I mainly use service stations when I have to travel. For example I had to go to a meeting in Oxford one day (83 miles) and it turned out there was a rapid charging station on the North side quite close to where I had to be. So I went there first, had a cup of coffee while the car charged up, and then went to my meeting. Afterwards I could come straight home.

When we go to Worcestershire, which we do quite often to visit family, we can almost get home with just one stop but since we can’t charge at home we have to stop again at Cambridge services. Otherwise Hannah might not get to work in the morning.

Our rental deal includes emergency recovery if we run out of charge but it hasn’t happened yet.

You have to be prepared to adapt your route. When we went on holiday in Wales we went through South Wales so as to stick to motorway as far as possible, to make sure we had places to charge on the way. We also overnighted in Bristol to break the journey as with charging stops making the whole journey time quite long it was nicer to break the journey into two.

It is worth remembering that there are different connecting systems for different kinds of cars. For example Nissan, Renault and Tesla all have different systems. If you use zap-map you can set filters for what sort of car you have and what payments systems you are signed up for. The rapid chargers on the motorways, which are free, have two types of connectors so they can charge Nissans and Renaults. Tesla have their own chargers at some motorway services but they also have a much longer range.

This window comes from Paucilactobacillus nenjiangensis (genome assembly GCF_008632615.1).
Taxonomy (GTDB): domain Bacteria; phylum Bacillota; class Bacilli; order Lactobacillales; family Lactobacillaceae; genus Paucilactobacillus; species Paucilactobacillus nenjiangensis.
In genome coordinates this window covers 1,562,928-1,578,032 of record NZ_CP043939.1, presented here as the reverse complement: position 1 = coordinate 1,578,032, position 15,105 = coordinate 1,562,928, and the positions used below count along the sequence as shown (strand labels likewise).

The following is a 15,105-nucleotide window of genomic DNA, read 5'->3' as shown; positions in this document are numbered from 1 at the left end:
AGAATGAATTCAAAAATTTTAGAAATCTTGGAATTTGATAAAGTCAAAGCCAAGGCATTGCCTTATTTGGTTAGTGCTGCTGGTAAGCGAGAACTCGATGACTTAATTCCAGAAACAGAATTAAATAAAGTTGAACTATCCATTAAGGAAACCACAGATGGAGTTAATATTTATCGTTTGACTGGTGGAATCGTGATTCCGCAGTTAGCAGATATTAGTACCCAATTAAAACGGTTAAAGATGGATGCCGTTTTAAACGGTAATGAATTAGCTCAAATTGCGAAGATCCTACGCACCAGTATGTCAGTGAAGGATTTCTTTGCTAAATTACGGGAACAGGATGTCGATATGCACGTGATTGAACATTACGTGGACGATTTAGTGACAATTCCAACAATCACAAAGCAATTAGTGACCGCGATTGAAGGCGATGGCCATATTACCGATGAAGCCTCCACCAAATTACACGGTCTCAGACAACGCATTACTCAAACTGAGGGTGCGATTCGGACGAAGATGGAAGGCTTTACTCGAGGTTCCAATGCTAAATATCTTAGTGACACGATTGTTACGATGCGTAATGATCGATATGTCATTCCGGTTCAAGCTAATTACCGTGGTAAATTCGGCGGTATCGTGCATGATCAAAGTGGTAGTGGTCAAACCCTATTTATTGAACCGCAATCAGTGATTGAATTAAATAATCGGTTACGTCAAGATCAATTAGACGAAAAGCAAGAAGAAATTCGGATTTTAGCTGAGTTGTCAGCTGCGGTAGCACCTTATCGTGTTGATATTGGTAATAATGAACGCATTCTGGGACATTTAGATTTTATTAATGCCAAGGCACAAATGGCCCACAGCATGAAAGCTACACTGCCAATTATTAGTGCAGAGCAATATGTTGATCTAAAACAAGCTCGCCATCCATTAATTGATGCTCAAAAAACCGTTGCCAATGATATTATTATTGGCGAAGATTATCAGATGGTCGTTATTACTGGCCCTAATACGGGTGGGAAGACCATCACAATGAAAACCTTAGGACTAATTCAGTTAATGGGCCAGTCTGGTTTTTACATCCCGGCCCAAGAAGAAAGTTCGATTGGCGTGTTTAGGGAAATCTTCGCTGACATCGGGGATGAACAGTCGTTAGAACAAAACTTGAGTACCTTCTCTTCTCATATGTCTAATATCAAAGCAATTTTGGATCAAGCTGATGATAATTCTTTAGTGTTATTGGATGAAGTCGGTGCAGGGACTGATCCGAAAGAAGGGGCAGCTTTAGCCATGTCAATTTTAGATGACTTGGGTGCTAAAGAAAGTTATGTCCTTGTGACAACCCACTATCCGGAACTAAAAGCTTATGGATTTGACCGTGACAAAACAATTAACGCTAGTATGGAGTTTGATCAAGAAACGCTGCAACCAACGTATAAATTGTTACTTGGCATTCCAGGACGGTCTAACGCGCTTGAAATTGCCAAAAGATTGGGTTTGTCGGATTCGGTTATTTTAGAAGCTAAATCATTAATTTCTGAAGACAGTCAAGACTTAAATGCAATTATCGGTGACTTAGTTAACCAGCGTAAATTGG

How do the carbon emissions compare to a conventional car

The car is rated at 13 g/km but that figure seems to be based on zero emissions except when using the range extender.

Since I run it on renewable electricity most of the time, the carbon emissions are very low anyway.

However, if you were to use normal UK grid electricity, at the rate I am getting (5.6 km/kWh) it would be about 80 g/km. This is quite a lot less than a comparable diesel car - about 99g/km.